Annie Dillard wrote, “How we spend our days is, of course, how we spend our lives.” On the first of each month, Catching Days hosts a guest writer in the series, “How We Spend Our Days.”

Today, please welcome writer GREG CHANGNON


Another family is moving in next door. They haven’t arrived yet, just the painters with their ladders and tarps and, strangely out-of-time, a transistor radio playing classic rock. They’re inside, painting walls, but I can hear them as they come in and out, laughing, complaining, singing along to Pat Benatar. As I settle in for a day of writing, I think about the family who will live in the house I can see from the window of the carriage house where I work. A newlywed couple? A dog that chases flies in the backyard? A mad mother-in-law who’ll move into the attic?

This is how my writing day always begins, with or without painters or the possibility of new neighbors: daydreaming about the lives of others. The love of characters (and a fascination with their various tricks and stunts) has always been what pushes me toward writing, toward reading, toward an obsession with stories.

Just before I disappear into the creative ethers, I check in with the people who surround me as I work. On the two walls at my side are twelve portraits by Alice Neel, the mid-20th century artist who captured her family and friends in intimate, boldly-colored paintings. (They aren’t real Alice Neels, which are huge and probably cost a fortune. I tore them out of an exhibition catalogue and had them framed at The Great Frame Up.) There’s wide-eyed Nancy, the artist’s daughter-in-law, in a green house coat, holding her huge baby Olivia; the Soyer Brothers, twin artists Moses and Raphael, who emigrated from southern Russia on the last Christmas of the 19th century and in 1939, collaborated on large-scale WPA murals; and the blue bow-tied Fuller Brush Man (Dewald Strauss) who, before becoming a door-to-door salesman, escaped Dachau only to return to Germany to fight as an American soldier at the Battle of the Bulge, winning both the Purple Heart and the Bronze Star.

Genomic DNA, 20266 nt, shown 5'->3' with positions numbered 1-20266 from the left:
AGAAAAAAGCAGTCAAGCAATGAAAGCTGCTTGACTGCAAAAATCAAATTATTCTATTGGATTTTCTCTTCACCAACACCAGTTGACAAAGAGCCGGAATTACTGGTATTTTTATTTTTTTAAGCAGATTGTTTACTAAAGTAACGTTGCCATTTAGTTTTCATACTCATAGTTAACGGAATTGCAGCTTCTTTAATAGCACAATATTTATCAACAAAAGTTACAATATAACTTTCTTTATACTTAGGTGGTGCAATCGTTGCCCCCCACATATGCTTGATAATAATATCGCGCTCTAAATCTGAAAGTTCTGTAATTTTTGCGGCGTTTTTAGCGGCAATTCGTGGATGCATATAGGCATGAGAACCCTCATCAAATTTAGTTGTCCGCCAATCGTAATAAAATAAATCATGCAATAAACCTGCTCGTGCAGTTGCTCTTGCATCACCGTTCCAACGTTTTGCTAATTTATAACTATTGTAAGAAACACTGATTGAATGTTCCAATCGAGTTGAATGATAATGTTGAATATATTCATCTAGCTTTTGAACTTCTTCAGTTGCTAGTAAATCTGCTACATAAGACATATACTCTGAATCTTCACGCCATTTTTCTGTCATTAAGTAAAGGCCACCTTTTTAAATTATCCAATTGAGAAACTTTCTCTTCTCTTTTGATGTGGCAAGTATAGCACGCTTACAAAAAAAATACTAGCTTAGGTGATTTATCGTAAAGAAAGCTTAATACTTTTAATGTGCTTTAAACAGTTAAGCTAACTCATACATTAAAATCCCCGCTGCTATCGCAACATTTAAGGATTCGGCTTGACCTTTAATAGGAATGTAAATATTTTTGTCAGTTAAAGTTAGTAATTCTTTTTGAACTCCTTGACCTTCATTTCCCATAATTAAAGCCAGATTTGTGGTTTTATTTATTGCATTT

These figures, along with eleven others, stare at me throughout the day, reminding me that character, as author Patrick Ryan says, may not be the spark but “is always the kindling.” I get stuck often in my work; I’m stuck today, having written myself—or more specifically, one of my characters, a professional water skier in the 1950s—into a corner. And when I get stuck, I think about kindling and Alice Neel’s people and what William Trevor said about characters in fiction: “By the end, you should be inside your character, actually operating from within somebody else.” Whenever the sentence stalls on the page, I close my eyes and begin to imagine myself the character, a little bit of Method Acting mixed with mental improvisation, daydreaming in the guise of someone else. I do it today: I’m on water skies, the strings of my one-piece bathing suit tied across the back of my neck (my protagonist is a woman), a thin crowd in bleachers on the shore of the lake, paying no more than half-attention to the water show.

What is she feeling?
Why is she lonely?
Who is it that she wishes could see her right now?
When will she be happy?

Here comes the sentence. It’s back, newly formed. After she wiggled out of the left ski and lifted her leg into an arabesque, Shirlee thought of her brother, wondering if he was awake somewhere with his squadron in Korea, half a world away—dear God, hopefully safe!—maybe thinking of Shirlee now, seeing her being pulled across Lake Oconee, mastering the trick he taught her the summer before he left.

Music helps. I am someone who writes while listening to music. Nothing with lyrics or heavy beats but ambient, neo-classical music that emphasizes tone and atmosphere rather than structure or rhythm. Ólafur Arnalds and Peter Sandberg are favorites. Today, the playlist includes the work of Jonny Greenwood, the lead guitarist and keyboardist of Radiohead, who composed the elegantly precise original score for Phantom Thread, and Nicholas Brittel, the composer of the melancholic scores for Moonlight and If Beale Street Could Talk.  There is something about these lush orchestrations that works to loosen my own feelings. It greases the wheels, so to speak, of my emotional imagination. The music helps me now, as Shirlee, my character, yearns for her brother off at war and is soothed by the dynamic freedom of skittering over the surface of a lake.